POMEROY — During the painting of the Meigs Courthouse exterior, an appraisal is being conducted on the structure itself.
John Barnette, of HCA Asset Management, was on-site Thursday gathering information for his evaluation. With a degree in engineering, he said he moved to appraisals when he joined the company and finds the work interesting.
“Appraising a historic structure can be challenging,” he said. “There is a lot of research that goes into the work. I learn a lot about the building and its history as a result. It’s fun to hear the stories, and many times I can gather information about the structure itself.”
Traveling around the United States, Barnette said he has been in 45 states so far and has encountered many unique older structures. He added that he enjoys the character, style of architecture, and story of each one.
One drawback to appraising historic structures can be a lack of records, so oral histories play an important role in determining many aspects of the building. Unlike modern structures, the blueprints for the original structure, as well as additions, haven’t always survived.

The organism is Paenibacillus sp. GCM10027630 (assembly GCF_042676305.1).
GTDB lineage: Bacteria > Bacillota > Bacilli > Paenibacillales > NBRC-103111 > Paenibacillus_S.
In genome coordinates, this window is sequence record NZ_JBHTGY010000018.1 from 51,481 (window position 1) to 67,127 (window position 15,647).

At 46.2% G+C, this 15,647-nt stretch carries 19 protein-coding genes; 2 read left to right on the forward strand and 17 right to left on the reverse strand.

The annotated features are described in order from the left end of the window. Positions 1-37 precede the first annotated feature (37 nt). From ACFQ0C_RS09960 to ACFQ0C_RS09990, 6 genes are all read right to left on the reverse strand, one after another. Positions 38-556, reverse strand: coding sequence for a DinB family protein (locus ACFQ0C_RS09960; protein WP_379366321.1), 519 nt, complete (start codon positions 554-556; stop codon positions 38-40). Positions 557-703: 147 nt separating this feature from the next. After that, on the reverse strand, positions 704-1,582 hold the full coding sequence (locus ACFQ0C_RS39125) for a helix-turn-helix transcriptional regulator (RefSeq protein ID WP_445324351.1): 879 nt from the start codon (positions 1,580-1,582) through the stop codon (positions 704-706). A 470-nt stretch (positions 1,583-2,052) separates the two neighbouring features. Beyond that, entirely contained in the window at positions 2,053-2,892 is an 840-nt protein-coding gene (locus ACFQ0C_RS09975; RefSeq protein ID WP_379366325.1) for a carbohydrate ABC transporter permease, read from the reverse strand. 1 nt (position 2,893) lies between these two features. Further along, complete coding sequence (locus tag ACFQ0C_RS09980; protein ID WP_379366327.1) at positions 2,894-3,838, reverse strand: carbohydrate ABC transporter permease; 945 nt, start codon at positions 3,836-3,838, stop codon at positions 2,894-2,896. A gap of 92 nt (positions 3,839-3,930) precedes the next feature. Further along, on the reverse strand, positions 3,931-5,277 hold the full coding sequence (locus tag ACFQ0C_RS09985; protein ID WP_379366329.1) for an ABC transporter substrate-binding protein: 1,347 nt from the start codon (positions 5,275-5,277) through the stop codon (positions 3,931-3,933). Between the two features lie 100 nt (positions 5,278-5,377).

When asked if there were things he found in historic buildings that were absent in newer ones, Barnette pointed to the bell tower atop the courthouse.
“You don’t see those on any of the new courthouses,” he said, “and the exterior walls are made of three-course brick (which means three layers of brick). You will never see that again.”
Barnette also said the building has the original flooring, which at the time was usually made from small plank-type wood, giving extra integrity to the structure.
In addition to buildings, Barnette has also appraised covered bridges and museums. He has encountered many unusual older structures, too.
“One of the most interesting was the first governor’s mansion in San Antonio, Texas,” Barnette said. “It was an adobe structure, not what usually comes to mind when you say ‘governor’s mansion.’ Another was in Kansas; that one was a mud building. It was a reproduction of an original house. That one was certainly different.”
Barnette said HCA has appraised more than 60 courthouses in Ohio — most of them historic — as well as numerous other structures.
So what was his estimate on the building? The report will need more research to be completed.
“A lot of what I do is on the ‘back end,’” Barnette said. “I usually have to see the building or structure before I can begin my research. The process takes a while.”
Contact Lorna Hart at 740-992-2155, Ext. 2551.